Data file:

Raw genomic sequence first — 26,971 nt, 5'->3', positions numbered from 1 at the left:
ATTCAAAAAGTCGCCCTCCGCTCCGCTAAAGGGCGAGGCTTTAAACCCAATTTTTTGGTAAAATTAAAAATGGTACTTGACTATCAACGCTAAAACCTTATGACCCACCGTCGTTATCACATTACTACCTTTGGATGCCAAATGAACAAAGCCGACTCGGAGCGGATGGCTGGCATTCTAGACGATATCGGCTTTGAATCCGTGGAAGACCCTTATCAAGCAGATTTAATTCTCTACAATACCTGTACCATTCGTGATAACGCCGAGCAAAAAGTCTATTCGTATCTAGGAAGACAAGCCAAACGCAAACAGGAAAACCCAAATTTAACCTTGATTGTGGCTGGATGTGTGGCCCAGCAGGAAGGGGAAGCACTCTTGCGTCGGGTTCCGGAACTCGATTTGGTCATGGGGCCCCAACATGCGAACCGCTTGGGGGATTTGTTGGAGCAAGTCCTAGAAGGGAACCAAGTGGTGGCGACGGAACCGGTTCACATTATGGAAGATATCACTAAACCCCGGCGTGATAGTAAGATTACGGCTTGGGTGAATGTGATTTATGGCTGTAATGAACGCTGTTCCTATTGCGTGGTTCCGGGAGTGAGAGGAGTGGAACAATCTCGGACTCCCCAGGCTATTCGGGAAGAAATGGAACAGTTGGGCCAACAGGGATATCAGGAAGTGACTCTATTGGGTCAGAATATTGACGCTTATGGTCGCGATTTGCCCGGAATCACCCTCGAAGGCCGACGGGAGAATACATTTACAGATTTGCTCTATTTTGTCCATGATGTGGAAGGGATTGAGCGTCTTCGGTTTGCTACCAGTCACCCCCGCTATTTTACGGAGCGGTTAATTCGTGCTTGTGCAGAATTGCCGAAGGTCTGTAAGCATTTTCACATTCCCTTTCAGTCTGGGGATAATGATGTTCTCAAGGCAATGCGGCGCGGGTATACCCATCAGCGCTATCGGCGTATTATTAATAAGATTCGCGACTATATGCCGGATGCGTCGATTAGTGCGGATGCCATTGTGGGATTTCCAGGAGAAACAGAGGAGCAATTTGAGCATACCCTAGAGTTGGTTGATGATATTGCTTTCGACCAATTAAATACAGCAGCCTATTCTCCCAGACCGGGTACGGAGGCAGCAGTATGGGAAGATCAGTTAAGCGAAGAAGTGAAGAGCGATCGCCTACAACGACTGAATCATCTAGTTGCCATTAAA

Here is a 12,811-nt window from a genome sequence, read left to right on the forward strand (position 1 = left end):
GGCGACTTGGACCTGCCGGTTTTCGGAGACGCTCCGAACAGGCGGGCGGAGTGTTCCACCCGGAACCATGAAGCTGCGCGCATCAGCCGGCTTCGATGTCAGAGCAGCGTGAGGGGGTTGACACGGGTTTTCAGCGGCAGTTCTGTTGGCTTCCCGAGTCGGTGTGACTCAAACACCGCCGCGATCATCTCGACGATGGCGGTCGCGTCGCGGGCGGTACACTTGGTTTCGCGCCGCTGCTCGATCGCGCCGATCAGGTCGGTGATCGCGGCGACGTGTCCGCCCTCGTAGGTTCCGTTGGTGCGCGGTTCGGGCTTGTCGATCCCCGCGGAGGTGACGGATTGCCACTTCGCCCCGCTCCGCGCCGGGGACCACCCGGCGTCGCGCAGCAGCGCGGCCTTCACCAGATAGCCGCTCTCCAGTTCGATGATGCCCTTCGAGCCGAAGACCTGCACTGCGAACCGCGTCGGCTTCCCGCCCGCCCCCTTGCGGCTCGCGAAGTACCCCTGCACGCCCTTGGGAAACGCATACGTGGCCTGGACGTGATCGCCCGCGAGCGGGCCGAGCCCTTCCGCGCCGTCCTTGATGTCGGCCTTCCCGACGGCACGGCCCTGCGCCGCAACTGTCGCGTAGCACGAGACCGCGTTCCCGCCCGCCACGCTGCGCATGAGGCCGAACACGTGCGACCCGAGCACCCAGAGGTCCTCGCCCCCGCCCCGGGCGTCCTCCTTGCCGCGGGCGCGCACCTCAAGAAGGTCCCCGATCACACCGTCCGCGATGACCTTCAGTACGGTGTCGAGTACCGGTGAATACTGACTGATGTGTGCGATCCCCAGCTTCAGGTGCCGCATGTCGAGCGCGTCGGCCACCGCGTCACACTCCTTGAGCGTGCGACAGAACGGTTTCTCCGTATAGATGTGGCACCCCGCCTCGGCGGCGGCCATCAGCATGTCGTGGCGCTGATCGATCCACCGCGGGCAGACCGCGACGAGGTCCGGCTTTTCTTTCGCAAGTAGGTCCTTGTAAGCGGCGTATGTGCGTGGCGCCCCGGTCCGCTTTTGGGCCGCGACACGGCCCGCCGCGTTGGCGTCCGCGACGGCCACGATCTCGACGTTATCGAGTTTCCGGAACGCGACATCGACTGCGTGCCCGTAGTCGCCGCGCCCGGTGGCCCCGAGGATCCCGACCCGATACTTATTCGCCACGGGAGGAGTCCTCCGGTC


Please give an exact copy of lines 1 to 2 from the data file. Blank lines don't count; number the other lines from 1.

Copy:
Raw genomic sequence first — 26,971 nt, 5'->3', positions numbered from 1 at the left:
ATTCAAAAAGTCGCCCTCCGCTCCGCTAAAGGGCGAGGCTTTAAACCCAATTTTTTGGTAAAATTAAAAATGGTACTTGACTATCAACGCTAAAACCTTATGACCCACCGTCGTTATCACATTACTACCTTTGGATGCCAAATGAACAAAGCCGACTCGGAGCGGATGGCTGGCATTCTAGACGATATCGGCTTTGAATCCGTGGAAGACCCTTATCAAGCAGATTTAATTCTCTACAATACCTGTACCATTCGTGATAACGCCGAGCAAAAAGTCTATTCGTATCTAGGAAGACAAGCCAAACGCAAACAGGAAAACCCAAATTTAACCTTGATTGTGGCTGGATGTGTGGCCCAGCAGGAAGGGGAAGCACTCTTGCGTCGGGTTCCGGAACTCGATTTGGTCATGGGGCCCCAACATGCGAACCGCTTGGGGGATTTGTTGGAGCAAGTCCTAGAAGGGAACCAAGTGGTGGCGACGGAACCGGTTCACATTATGGAAGATATCACTAAACCCCGGCGTGATAGTAAGATTACGGCTTGGGTGAATGTGATTTATGGCTGTAATGAACGCTGTTCCTATTGCGTGGTTCCGGGAGTGAGAGGAGTGGAACAATCTCGGACTCCCCAGGCTATTCGGGAAGAAATGGAACAGTTGGGCCAACAGGGATATCAGGAAGTGACTCTATTGGGTCAGAATATTGACGCTTATGGTCGCGATTTGCCCGGAATCACCCTCGAAGGCCGACGGGAGAATACATTTACAGATTTGCTCTATTTTGTCCATGATGTGGAAGGGATTGAGCGTCTTCGGTTTGCTACCAGTCACCCCCGCTATTTTACGGAGCGGTTAATTCGTGCTTGTGCAGAATTGCCGAAGGTCTGTAAGCATTTTCACATTCCCTTTCAGTCTGGGGATAATGATGTTCTCAAGGCAATGCGGCGCGGGTATACCCATCAGCGCTATCGGCGTATTATTAATAAGATTCGCGACTATATGCCGGATGCGTCGATTAGTGCGGATGCCATTGTGGGATTTCCAGGAGAAACAGAGGAGCAATTTGAGCATACCCTAGAGTTGGTTGATGATATTGCTTTCGACCAATTAAATACAGCAGCCTATTCTCCCAGACCGGGTACGGAGGCAGCAGTATGGGAAGATCAGTTAAGCGAAGAAGTGAAGAGCGATCGCCTACAACGACTGAATCATCTAGTTGCCATTAAA